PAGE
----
Over the past five years, foreign market returns of 5% per year have lagged the U.S.’s 11% per year appreciation, but exceeded EAFE’s 4% return. Europe and Japan have had the best performance, earning 8% per year. By contrast, Latin American markets have lost 3% per year. Unlike the U.S., value stocks have fared best over the past 5 years, earning twice as much as growth stocks, 7.5% versus 3.5% for growth.
The future: Winners and losers forecast for 2016
In “Searching for Alpha in Heat Maps,” published in early April 2013, I showed how heat maps could be used to profit from momentum effects. I then published my forecasts each quarter and momentum effects “worked,” with winners continuing to win and losers continuing to lose.
So now I’ll offer forecasts for the first quarter of 2016 using heat maps. A heat map shows shades of green for “good,” which in this case is good performance relative to the total market. By contrast, shades of red are bad, indicating underperformance. Yellow is neutral.
The table below is the U.S. heat map for the year ending December 31, 2015. We see that the best performing market segments are mostly in the healthcare sector and the large cap growth style. These would be the stocks to bet on if you want to make a momentum bet. Of course you could make a contrarian bet that these sectors will not do well.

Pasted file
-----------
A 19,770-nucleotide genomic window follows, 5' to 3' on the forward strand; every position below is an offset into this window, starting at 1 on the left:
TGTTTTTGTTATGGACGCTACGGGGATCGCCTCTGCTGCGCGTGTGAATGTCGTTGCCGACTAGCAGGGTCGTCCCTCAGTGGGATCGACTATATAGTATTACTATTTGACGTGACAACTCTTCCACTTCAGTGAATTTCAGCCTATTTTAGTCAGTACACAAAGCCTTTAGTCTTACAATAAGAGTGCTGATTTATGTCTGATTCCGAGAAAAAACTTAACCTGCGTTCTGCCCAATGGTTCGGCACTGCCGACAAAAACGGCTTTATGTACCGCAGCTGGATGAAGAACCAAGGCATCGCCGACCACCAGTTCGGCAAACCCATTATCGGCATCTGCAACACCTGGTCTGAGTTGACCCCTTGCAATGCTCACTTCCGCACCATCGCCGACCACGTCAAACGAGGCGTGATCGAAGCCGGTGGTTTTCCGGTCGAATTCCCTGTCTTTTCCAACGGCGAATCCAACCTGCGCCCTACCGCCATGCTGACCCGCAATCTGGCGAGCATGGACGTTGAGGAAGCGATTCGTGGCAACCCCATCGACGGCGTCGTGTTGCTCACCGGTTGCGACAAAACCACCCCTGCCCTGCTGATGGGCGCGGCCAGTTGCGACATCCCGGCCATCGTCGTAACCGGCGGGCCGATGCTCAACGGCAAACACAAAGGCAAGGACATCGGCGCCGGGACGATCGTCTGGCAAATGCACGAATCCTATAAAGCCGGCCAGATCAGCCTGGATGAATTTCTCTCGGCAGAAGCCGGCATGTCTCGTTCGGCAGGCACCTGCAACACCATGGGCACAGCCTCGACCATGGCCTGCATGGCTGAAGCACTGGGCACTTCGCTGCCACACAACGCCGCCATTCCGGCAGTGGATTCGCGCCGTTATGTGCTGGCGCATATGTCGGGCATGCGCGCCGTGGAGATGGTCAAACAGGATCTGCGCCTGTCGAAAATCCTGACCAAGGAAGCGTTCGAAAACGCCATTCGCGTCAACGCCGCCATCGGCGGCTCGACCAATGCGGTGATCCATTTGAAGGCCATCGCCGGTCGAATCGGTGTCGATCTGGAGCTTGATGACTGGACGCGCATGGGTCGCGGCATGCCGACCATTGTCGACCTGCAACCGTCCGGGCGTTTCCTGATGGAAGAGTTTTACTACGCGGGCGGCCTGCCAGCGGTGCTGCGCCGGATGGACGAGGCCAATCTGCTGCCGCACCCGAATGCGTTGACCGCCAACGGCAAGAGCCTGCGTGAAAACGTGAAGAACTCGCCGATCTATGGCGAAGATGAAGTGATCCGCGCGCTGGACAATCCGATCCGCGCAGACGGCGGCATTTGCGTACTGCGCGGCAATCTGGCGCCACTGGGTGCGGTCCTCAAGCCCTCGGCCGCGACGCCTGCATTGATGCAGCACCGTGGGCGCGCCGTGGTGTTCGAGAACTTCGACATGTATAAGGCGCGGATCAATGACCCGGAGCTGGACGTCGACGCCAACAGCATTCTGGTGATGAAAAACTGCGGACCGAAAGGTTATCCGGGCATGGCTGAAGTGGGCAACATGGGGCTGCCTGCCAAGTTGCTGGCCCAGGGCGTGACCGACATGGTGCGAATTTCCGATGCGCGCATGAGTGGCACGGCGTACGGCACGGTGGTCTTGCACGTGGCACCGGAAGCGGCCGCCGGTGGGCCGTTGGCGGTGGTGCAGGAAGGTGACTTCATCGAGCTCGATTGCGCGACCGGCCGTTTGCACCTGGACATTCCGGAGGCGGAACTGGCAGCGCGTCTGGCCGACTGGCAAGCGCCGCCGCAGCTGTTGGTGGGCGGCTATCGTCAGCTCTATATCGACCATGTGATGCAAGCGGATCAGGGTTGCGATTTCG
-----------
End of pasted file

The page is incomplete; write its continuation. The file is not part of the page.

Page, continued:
As for underperforming segments, energy and materials stocks are the place to look, especially smaller companies in these sectors. Many quantitative managers employ momentum in their models, buying the “green” and selling the “red.” Fundamental managers use heat maps as clues to segments of the market that are worth exploring, for both momentum and reversal potential.
Moving outside the U.S., the healthcare sector and the small cap growth style thrived in 2015, while energy stocks in all countries and styles have suffered, as has Canada.
The Past: The 90-year history of the U.S. capital markets
In forecasting the future, it helps to understand the past. Those who are unaware of the mistakes of the past are more likely to repeat them. In the final section of this report, I provide a longer-term 90-year history of stocks, bonds, T-bills and inflation.
There are many lessons to be learned from this history. Here are a few:
- T-bills paid less than inflation in 2015, earning 0.1% in a 1.3% inflationary environment. We paid the government to use their mattress, as we have for the past ten years, with a 1.21% return in a 1.85% inflationary environment.
- Bonds were more “efficient,” delivering more returns per unit of risk than stocks in the first 45 years, but they have been about as efficient in the most recent 45 years. The Sharpe ratio for bonds is 0.48 versus 0.34 for stocks in the first 45 years, but the Sharpe ratio for both is the about the same in the more recent 45 years. Both stocks and bonds have returned about 0.32% per unit of risk.
- Average inflation in the past 45 years has been more than twice that of the previous 45 years: 1.83% in 1926-1970 versus 4.09% in 1971-2015.
- Bonds returned 2% above inflation in the first 45 years, and that doubled to above 4% in the past 45 years.
- Stock market volatility was much higher in the 20-year period 1926-1945 than it has been since. Volatility subsided from 20-35% down to 15% in the most recent 70 years.
- By contrast, bond markets have become more volatile, more than doubling in the most recent 45 years to 9.23%, versus 4.52% in the first 45 years.
© 2016 PPCA Inc.